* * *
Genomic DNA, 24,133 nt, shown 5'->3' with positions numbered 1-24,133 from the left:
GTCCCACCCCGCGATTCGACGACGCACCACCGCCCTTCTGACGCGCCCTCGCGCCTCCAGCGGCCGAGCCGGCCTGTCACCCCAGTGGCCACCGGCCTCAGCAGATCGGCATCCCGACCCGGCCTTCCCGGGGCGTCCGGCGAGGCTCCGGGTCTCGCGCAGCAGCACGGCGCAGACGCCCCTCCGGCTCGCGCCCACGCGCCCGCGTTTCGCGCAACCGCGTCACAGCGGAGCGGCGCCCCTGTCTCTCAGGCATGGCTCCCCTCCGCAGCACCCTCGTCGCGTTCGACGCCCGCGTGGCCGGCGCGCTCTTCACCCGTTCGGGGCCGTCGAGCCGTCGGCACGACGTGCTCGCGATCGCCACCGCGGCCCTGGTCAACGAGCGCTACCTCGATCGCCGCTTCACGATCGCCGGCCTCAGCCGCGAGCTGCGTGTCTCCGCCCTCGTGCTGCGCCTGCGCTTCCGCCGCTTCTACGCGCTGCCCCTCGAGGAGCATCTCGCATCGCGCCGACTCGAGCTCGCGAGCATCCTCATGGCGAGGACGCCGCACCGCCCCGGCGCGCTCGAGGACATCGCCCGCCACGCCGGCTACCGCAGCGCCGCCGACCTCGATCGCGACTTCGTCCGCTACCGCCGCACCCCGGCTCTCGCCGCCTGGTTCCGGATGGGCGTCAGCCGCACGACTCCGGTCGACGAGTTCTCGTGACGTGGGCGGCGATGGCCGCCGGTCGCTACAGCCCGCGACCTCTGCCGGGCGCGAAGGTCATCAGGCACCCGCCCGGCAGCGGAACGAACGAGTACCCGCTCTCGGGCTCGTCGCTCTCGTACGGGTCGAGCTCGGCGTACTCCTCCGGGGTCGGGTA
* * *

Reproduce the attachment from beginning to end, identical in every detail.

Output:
Genomic DNA, 24,133 nt, shown 5'->3' with positions numbered 1-24,133 from the left:
GTCCCACCCCGCGATTCGACGACGCACCACCGCCCTTCTGACGCGCCCTCGCGCCTCCAGCGGCCGAGCCGGCCTGTCACCCCAGTGGCCACCGGCCTCAGCAGATCGGCATCCCGACCCGGCCTTCCCGGGGCGTCCGGCGAGGCTCCGGGTCTCGCGCAGCAGCACGGCGCAGACGCCCCTCCGGCTCGCGCCCACGCGCCCGCGTTTCGCGCAACCGCGTCACAGCGGAGCGGCGCCCCTGTCTCTCAGGCATGGCTCCCCTCCGCAGCACCCTCGTCGCGTTCGACGCCCGCGTGGCCGGCGCGCTCTTCACCCGTTCGGGGCCGTCGAGCCGTCGGCACGACGTGCTCGCGATCGCCACCGCGGCCCTGGTCAACGAGCGCTACCTCGATCGCCGCTTCACGATCGCCGGCCTCAGCCGCGAGCTGCGTGTCTCCGCCCTCGTGCTGCGCCTGCGCTTCCGCCGCTTCTACGCGCTGCCCCTCGAGGAGCATCTCGCATCGCGCCGACTCGAGCTCGCGAGCATCCTCATGGCGAGGACGCCGCACCGCCCCGGCGCGCTCGAGGACATCGCCCGCCACGCCGGCTACCGCAGCGCCGCCGACCTCGATCGCGACTTCGTCCGCTACCGCCGCACCCCGGCTCTCGCCGCCTGGTTCCGGATGGGCGTCAGCCGCACGACTCCGGTCGACGAGTTCTCGTGACGTGGGCGGCGATGGCCGCCGGTCGCTACAGCCCGCGACCTCTGCCGGGCGCGAAGGTCATCAGGCACCCGCCCGGCAGCGGAACGAACGAGTACCCGCTCTCGGGCTCGTCGCTCTCGTACGGGTCGAGCTCGGCGTACTCCTCCGGGGTCGGGTA